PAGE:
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Byron Shire
April 21, 2021

Mooball rezoning plan pushed ahead

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The controversial rezoning of rural land surrounding Mooball which is set to increase the size of the village tenfold has been pushed ahead, despite council planning staff recommendation and resident pleas to increase the proposed lot size.

Residents, planning staff and some councillors wanted the minimum lot size to be increased from the developer’s proposed 450 square metres to 700 square metres in order to maintain the rural character and amenity of the village.

Critics say the smaller lot sizes was sought by the developers, a consortium of  landowners of surrounding farmland, to maximising their profits, and that much of the land is flood prone.

But at Tweed Shire Council’s last meeting, Cr Barry Longland, supported by the pro-development faction of Crs Warren Polglase, Phil Youngblutt and Carolyn Byrne, overruled the staff recommendation and voted to continue with the proposal.

Residents held a public meeting recently where they aired frustration that submissions and petitions were ignored by councillors pushing for the rezoning.

And a political/business group formed some years ago called the ‘Mooball Moovers’, which lobbied for the development, folded suddenly last week after some locals sought to be part of the group and attend the group’s meetings.

Tweed mayor Gary Bagnall last week also tried to tabled a report outlining some of the history of the controversial proposed rezoning which is scathing of the process adopted by councillors voting for it and how planning policies were ignored.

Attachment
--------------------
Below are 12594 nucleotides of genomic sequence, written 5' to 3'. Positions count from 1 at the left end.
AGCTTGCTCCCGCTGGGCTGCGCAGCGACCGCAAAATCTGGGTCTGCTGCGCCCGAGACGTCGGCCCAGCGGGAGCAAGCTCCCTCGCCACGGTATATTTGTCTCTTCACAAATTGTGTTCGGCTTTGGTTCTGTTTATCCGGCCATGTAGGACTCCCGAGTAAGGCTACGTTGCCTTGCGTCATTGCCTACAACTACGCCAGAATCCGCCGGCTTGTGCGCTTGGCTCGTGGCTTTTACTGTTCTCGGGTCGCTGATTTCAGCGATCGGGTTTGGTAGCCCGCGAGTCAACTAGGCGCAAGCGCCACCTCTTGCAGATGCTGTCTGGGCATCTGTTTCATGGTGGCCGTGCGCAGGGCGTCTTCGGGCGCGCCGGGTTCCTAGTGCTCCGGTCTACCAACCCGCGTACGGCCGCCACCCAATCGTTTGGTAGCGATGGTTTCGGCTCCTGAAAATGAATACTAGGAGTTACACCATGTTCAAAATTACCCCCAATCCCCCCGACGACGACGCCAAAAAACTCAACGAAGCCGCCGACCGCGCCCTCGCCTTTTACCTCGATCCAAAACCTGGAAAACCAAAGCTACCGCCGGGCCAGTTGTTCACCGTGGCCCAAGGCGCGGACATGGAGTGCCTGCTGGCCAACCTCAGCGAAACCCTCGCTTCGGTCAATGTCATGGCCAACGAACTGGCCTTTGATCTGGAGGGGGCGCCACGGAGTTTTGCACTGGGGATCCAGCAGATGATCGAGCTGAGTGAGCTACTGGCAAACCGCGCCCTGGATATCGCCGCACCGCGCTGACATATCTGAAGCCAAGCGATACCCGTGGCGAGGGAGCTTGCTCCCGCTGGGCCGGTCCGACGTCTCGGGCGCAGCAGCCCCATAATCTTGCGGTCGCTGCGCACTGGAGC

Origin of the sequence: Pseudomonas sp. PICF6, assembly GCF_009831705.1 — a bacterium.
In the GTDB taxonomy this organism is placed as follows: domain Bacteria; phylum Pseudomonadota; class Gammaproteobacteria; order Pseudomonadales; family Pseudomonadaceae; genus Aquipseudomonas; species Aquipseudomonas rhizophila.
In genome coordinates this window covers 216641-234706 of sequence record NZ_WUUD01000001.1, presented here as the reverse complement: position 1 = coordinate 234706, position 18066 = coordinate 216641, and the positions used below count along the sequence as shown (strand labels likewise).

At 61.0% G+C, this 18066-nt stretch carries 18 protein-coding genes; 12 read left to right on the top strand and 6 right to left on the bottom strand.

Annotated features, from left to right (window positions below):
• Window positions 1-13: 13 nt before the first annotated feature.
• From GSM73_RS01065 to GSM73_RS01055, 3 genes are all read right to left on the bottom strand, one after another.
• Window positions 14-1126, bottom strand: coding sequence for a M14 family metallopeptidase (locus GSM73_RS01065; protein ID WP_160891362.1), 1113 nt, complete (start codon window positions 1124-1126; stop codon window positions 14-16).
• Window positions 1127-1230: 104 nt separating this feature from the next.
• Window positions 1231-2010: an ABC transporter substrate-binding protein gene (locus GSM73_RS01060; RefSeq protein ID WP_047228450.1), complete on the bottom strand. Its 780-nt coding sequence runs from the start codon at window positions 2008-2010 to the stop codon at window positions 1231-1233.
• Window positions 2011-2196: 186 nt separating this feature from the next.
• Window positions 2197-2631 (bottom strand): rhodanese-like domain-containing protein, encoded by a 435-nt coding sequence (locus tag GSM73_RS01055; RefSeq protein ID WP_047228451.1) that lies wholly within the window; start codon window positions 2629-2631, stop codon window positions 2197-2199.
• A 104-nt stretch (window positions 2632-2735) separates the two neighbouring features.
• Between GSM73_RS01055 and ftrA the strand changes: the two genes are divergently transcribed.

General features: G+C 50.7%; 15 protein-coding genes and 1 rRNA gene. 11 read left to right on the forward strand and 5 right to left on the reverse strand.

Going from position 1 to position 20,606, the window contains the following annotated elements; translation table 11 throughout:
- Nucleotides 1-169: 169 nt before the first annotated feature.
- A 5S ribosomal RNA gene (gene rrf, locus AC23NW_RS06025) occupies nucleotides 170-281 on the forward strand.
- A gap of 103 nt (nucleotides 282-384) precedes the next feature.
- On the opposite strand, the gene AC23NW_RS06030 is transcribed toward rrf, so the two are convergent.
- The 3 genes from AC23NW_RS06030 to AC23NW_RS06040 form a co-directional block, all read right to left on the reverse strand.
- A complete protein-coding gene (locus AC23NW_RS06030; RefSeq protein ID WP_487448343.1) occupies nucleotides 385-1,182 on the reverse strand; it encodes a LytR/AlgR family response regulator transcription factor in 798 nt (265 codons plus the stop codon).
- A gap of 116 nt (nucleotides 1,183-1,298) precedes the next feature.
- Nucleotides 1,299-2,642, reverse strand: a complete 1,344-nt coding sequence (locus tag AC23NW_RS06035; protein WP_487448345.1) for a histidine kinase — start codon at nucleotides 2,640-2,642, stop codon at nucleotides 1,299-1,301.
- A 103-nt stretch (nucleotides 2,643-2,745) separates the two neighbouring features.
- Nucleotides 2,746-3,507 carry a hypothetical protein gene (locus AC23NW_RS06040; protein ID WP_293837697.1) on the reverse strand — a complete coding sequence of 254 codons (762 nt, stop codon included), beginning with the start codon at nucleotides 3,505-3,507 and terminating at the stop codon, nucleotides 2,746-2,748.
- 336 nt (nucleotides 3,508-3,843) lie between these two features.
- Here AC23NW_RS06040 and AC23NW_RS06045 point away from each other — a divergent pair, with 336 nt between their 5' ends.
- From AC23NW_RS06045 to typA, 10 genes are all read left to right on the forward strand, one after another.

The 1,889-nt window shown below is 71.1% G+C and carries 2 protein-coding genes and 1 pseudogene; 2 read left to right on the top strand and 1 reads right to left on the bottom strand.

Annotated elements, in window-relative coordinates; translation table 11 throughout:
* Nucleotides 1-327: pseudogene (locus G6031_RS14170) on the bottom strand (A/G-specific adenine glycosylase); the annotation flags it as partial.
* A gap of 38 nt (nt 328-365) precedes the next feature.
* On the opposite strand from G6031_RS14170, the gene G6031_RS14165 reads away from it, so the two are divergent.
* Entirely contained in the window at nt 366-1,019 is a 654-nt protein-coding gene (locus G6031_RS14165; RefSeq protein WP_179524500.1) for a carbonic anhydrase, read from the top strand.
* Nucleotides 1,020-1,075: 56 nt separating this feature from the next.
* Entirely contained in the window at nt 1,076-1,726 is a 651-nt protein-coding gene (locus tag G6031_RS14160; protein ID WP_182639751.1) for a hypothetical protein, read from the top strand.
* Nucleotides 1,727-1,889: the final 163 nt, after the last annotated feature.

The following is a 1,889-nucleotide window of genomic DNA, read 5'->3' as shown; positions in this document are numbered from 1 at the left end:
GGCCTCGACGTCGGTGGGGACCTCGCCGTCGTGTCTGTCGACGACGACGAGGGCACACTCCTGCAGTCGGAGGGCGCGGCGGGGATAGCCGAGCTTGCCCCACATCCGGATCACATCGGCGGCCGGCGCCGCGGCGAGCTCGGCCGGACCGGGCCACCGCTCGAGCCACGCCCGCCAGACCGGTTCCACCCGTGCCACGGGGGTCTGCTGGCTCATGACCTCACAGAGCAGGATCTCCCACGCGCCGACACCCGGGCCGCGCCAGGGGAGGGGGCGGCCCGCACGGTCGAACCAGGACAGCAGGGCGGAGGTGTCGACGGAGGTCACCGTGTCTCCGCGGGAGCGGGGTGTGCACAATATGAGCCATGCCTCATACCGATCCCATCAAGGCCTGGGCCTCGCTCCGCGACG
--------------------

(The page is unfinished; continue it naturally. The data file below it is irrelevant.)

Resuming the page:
But Cr Bagnall’s mayoral minute/report was shot down by the four councillors backing the rezoning.

It concludes by saying the process of community consultation and engagement, ‘along with development of policies, strategies and plans to achieve sustainable development and healthy communities is a total waste of the community’s time, council resources and taxpayer money when decision makers see no truth, hear no truth, with the only priority being in the interest of vested interests’.

The report began by saying most of the Mooball community was not opposed to development, ‘they simply want the constraints properly addressed and retain the rural character and amenity of the Mooball village and generally were satisfied and appreciated the council officers’ report and recommendations to council of July 2, 2015, acknowledging their genuine concerns’.

A number of submissions on the plan noted the impact of the smaller-sized (400 square metres) lots on the village’s rural character and conflict with agricultural land

Locals say a flood assessment and bushfire report were not provided for public comment, and that a staff recommendation to increase the lot sizes of an area closest to existing houses to act as a buffer with nearby agricultural operation, were also ignored.

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